Day 2

Fourth Panel: Religious State versus Civil State?

With the success of the Islamic parties in various Arab states the fears of religious minorities increased that their freedom and rights will diminish. More and more scholars therefore encourage new ideas on how to deal with the changing political settings and the newly gained power of Islamic parties and how to find a balance, respectively new political models, between secular and sectarian political ideas. In this context the concept of the ‘civil state’ has gained new importance in the discussion. Especially in Egypt where the Muslim Brotherhood has claimed to promote a civil state the discussion of its definition and compatibility with Islam has flourished. A civil state can, according to the Issam Fares Center, be defined as a state preserving the rights of all citizens regardless their ‘religious, ethnic, cultural, or linguistic belongings. It is based on equality in rights and duties, respects the freedom of belief and Human Rights, with laws and constitution as its only reference’. Islamic movements have no unified position with regard to the concept of the civil state. While the Salafists refuse the concept of the civil state, the Muslim Brotherhood favors it while at the same time considering Islam as the basis. Shiite parties such as Hezbollah do not have a clear position concerning a state model.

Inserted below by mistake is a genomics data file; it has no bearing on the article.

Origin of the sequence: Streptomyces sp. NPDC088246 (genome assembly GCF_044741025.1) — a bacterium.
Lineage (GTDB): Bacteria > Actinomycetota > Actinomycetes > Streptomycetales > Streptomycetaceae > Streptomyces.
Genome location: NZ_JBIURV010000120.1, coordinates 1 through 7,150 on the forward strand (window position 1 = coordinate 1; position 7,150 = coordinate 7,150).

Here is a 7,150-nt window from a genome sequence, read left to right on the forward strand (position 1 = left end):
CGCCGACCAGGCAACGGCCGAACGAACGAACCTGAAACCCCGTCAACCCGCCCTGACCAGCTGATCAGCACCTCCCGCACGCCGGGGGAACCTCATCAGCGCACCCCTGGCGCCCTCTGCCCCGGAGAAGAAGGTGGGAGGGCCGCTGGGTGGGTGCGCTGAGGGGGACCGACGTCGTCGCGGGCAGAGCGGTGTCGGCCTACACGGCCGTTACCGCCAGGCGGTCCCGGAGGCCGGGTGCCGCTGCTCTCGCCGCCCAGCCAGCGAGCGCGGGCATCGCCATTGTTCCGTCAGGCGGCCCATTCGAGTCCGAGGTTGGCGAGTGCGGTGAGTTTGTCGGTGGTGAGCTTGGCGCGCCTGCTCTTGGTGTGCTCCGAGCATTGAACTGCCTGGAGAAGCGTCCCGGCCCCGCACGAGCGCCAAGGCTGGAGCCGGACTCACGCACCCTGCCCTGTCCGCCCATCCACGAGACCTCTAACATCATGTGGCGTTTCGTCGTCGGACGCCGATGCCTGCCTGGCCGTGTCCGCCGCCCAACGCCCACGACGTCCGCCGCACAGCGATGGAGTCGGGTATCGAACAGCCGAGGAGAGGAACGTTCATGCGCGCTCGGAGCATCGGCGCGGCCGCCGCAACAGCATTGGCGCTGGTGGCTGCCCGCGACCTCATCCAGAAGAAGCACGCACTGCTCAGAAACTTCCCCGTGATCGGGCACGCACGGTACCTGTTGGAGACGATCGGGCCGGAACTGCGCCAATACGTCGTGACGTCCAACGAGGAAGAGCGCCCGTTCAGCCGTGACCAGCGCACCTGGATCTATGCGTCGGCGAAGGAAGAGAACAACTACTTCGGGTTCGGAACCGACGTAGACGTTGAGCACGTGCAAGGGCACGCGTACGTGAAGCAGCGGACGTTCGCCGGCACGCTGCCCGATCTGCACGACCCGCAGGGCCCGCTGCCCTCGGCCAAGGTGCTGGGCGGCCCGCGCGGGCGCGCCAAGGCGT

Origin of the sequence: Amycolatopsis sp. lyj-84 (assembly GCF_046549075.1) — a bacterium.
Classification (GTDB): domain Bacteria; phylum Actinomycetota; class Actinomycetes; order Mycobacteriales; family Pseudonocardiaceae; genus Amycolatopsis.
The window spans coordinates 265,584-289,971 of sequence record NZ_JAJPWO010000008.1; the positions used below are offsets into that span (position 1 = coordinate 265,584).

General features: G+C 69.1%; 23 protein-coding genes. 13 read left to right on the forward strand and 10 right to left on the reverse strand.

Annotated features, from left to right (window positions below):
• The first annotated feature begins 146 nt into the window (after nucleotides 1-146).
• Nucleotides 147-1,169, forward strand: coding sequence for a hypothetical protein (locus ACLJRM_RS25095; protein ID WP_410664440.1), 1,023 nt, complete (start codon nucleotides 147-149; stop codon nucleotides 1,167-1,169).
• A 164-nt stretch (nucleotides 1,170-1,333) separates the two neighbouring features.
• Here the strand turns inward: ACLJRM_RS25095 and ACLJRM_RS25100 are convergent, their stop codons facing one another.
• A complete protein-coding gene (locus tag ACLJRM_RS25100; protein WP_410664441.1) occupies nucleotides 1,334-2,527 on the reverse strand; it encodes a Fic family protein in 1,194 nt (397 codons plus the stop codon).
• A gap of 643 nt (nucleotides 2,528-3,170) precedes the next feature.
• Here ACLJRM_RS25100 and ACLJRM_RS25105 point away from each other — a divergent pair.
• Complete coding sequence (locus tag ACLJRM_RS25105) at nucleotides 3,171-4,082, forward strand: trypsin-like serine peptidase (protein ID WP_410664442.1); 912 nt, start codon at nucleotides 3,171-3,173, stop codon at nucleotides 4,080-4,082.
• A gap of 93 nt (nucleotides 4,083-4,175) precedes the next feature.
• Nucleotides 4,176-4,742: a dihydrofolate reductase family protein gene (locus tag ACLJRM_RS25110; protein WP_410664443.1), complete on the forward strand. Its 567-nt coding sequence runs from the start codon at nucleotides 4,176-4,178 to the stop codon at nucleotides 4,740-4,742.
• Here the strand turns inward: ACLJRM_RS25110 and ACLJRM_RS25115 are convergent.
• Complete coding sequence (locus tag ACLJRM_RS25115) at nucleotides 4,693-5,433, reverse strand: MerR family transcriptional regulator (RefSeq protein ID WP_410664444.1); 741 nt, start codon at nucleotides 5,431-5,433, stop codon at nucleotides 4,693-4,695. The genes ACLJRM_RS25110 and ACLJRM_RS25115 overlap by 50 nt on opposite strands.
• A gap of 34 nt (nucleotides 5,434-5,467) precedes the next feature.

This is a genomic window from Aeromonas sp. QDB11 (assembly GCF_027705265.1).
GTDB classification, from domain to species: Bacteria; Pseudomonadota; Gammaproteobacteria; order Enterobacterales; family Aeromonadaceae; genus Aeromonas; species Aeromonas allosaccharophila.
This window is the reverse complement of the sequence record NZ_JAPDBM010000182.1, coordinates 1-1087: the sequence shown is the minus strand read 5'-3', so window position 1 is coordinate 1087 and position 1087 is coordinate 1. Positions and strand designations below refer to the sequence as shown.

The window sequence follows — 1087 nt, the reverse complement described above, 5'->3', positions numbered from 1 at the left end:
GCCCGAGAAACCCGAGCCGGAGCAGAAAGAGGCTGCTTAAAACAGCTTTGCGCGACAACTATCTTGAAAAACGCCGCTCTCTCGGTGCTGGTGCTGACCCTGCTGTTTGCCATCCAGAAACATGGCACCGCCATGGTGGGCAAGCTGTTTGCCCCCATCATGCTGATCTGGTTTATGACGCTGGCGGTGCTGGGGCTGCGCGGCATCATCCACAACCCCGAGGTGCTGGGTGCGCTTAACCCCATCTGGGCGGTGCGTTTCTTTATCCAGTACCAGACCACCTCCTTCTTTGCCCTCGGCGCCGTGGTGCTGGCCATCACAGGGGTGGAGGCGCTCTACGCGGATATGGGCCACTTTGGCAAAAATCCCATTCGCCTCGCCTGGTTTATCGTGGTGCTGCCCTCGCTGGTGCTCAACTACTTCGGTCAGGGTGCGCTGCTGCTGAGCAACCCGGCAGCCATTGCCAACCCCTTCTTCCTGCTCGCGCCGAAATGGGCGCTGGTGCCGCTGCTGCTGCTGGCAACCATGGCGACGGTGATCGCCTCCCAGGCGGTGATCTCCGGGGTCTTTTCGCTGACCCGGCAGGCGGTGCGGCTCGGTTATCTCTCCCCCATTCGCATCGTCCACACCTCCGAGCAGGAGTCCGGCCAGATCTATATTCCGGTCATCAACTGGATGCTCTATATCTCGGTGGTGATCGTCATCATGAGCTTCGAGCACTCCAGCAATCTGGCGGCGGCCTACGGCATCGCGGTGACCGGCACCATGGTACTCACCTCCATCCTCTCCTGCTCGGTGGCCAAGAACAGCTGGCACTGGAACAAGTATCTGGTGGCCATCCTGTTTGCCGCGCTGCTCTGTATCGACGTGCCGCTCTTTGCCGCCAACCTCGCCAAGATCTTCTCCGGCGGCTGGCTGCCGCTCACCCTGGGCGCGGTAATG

Fifth Panel: Islamist Regimes after the Arab Uprising: Opportunity or Threat for Interreligious and International Relations?

Since the Arab Spring the question of the compatibility of Islamic states and democracy has gained increasing attention in the West. The most ‘Islamized’ states are Saudi Arabia and Iran, with the latter one being a theocratic state. The raise of the Islamic Muslim Brotherhood throughout the region has, to some extent, posed a challenge to the Saudi monopoly of political Islam. Additionally, the idea that democratization has to develop along the Western secular model has changed. Instead, other ways of democratization or democratic political systems compatible with the Arab culture are found acceptable – in the Arab world as well as in the West – under the condition that certain rights are secured. Speakers emphasized, a historic change can be witnessed as both, the West as well as the East are more ‘open to openness’ which should be used for the best – from both sides. Moreover, speakers pointed out that it is of utmost importance that decision makers recognize the system of values within a state, respectively the values that matter to the people. The Arab Spring for instance was triggered by modern values. The Enhadda party, however, seems to miss out certain new values and to focus too much on their traditional ideas while neglecting the modern change within society. In general, Islamist parties today seem to often contradict their own values.

Sixth Panel: Religious Pluralism and Inclusive Democracies in Contemporary Europe and the Arab World